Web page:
WENTZVILLE, MO – About 4,500 workers at the General Motors assembly plant in Wentzville walked picket lines instead of working the assembly lines on day 1 of the nationwide United Auto Workers strike against the carmaker, Monday.
GM released a statement saying negotiations had resumed.
Everyone in Wentzville was hoping it would turn out to be just a 2-day work stoppage like the last one at the plant in 2007.
There’s no word of any progress and the two sides remained far apart, said Glenn Kage, President of UAW Local 2250 in Wentzville.
Close to 50,000 UAW workers have walked off the job at 55 GM sites across the country.
There is much at stake in Wentzville where GM turns out pick-ups and full-size vans. GM is considering a $750-million investment at the plant: upgrading, expanding, and adding an unspecified number of jobs. GM boasts its latest contract offer includes better pay and benefits, more than $7-billion in investments at plants, and 5,400 new jobs at plants nationwide.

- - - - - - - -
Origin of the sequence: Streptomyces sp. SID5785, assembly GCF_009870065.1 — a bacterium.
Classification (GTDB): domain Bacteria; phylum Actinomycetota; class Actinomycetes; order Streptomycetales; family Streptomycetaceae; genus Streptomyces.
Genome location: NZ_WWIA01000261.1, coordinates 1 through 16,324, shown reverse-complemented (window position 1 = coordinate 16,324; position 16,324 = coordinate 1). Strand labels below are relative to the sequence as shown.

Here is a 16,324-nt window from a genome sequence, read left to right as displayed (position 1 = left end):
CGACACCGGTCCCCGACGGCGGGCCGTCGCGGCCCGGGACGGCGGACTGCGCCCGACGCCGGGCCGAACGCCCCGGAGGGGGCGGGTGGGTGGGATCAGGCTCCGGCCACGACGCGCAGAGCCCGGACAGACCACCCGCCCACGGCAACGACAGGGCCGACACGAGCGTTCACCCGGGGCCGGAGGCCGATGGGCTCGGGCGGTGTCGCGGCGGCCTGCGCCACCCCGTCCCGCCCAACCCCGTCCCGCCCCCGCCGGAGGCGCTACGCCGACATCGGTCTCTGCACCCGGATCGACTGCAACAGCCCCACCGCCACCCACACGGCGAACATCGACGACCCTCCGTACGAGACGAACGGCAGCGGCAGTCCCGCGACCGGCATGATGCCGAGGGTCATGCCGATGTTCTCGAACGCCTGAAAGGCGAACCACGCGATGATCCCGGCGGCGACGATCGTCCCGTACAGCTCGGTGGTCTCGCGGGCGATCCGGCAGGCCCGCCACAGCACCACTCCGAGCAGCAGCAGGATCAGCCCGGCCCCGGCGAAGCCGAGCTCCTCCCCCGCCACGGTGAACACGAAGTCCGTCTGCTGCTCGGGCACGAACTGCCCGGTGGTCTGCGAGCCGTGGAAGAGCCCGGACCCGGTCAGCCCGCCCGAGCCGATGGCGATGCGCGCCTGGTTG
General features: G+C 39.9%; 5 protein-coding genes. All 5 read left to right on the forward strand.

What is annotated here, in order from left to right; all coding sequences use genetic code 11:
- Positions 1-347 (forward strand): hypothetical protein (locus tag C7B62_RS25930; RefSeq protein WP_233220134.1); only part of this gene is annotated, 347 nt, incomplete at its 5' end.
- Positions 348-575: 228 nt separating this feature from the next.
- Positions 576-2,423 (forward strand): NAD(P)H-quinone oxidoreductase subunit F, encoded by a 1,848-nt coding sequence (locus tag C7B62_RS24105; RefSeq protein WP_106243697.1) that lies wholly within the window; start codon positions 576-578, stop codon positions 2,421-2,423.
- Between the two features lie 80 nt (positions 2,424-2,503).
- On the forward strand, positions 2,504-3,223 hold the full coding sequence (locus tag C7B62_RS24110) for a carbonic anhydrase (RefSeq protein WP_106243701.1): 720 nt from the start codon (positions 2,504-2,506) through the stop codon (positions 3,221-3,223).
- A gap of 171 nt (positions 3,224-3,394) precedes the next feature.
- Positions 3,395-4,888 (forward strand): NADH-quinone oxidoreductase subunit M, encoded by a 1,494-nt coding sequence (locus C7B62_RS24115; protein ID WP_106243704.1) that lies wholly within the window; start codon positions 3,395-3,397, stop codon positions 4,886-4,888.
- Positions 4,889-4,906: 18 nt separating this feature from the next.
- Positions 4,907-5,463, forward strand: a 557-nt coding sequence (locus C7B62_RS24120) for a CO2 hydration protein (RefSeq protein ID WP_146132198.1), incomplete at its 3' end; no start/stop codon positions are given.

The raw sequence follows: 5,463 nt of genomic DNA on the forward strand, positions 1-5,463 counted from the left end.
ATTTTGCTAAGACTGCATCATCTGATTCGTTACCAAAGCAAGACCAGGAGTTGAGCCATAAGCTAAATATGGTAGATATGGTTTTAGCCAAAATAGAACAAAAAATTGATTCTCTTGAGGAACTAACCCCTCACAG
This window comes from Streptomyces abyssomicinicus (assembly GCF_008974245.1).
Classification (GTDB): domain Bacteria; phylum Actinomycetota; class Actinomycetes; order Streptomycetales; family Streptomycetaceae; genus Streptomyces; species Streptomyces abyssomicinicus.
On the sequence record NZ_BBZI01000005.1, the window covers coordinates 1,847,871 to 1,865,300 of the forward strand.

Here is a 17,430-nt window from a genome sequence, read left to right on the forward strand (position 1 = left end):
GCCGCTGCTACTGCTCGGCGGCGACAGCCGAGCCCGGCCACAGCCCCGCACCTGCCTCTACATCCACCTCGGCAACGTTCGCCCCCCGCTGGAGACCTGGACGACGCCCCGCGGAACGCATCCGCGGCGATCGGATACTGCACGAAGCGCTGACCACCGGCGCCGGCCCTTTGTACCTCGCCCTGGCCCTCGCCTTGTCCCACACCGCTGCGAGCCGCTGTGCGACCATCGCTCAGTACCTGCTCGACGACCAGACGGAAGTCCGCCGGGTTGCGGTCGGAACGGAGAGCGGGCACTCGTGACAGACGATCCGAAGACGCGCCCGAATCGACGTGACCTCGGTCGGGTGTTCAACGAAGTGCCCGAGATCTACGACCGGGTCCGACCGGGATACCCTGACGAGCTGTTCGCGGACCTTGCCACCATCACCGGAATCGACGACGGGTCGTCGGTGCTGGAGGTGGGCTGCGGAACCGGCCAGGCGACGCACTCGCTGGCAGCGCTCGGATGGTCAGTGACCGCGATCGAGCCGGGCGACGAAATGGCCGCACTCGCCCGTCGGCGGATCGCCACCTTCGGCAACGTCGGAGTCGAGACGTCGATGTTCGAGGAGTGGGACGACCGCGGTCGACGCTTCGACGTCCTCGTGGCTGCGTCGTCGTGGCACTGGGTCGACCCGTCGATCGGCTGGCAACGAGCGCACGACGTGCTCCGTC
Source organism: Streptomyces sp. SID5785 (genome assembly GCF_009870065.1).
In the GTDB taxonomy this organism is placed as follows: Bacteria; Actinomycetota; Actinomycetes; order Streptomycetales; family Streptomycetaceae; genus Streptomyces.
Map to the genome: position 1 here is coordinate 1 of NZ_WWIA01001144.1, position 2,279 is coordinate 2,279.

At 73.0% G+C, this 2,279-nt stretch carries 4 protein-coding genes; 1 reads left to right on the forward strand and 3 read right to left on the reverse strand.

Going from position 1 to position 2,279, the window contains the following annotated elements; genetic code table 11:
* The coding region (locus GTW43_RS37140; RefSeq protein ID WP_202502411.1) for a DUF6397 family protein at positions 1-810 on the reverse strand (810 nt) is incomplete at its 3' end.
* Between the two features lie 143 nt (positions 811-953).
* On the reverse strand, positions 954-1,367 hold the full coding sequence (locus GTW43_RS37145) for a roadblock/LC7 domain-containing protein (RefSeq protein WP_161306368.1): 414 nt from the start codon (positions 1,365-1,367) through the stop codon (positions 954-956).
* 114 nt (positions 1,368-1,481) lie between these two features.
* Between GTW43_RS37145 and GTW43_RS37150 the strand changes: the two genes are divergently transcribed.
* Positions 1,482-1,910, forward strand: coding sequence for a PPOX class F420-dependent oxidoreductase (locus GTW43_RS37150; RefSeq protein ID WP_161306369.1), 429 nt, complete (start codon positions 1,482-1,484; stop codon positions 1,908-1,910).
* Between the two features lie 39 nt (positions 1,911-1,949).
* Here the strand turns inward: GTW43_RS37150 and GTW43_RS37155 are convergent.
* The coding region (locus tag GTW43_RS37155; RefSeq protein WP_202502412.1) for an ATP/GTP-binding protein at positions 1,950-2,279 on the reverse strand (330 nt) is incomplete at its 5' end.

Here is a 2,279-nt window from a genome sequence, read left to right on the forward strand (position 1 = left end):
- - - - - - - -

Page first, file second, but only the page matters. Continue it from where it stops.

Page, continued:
GM offered no protection against out-sourcing jobs in the future, Kage said. About 450 workers in Wentzville had been classified as “temporary” workers for more than three years, he added.
Temporary workers are on a lower scale for wages and benefits.
“The company made over $40 billion profit the last 4 years,” Kage said. “There’s a lot more to it than wages and benefits. True, we want better wages, we want better benefits. Everybody wants that but it’s also about the temporary workers we have, the conversion to give them permanent status. We have temporary workers that have been working for 4 years in our facility. That’s not fair to them.”
UAW workers considered the offer especially unacceptable in light of the taxpayer-funded bailout that saved the company when it hit bankruptcy during the recession 10 years ago.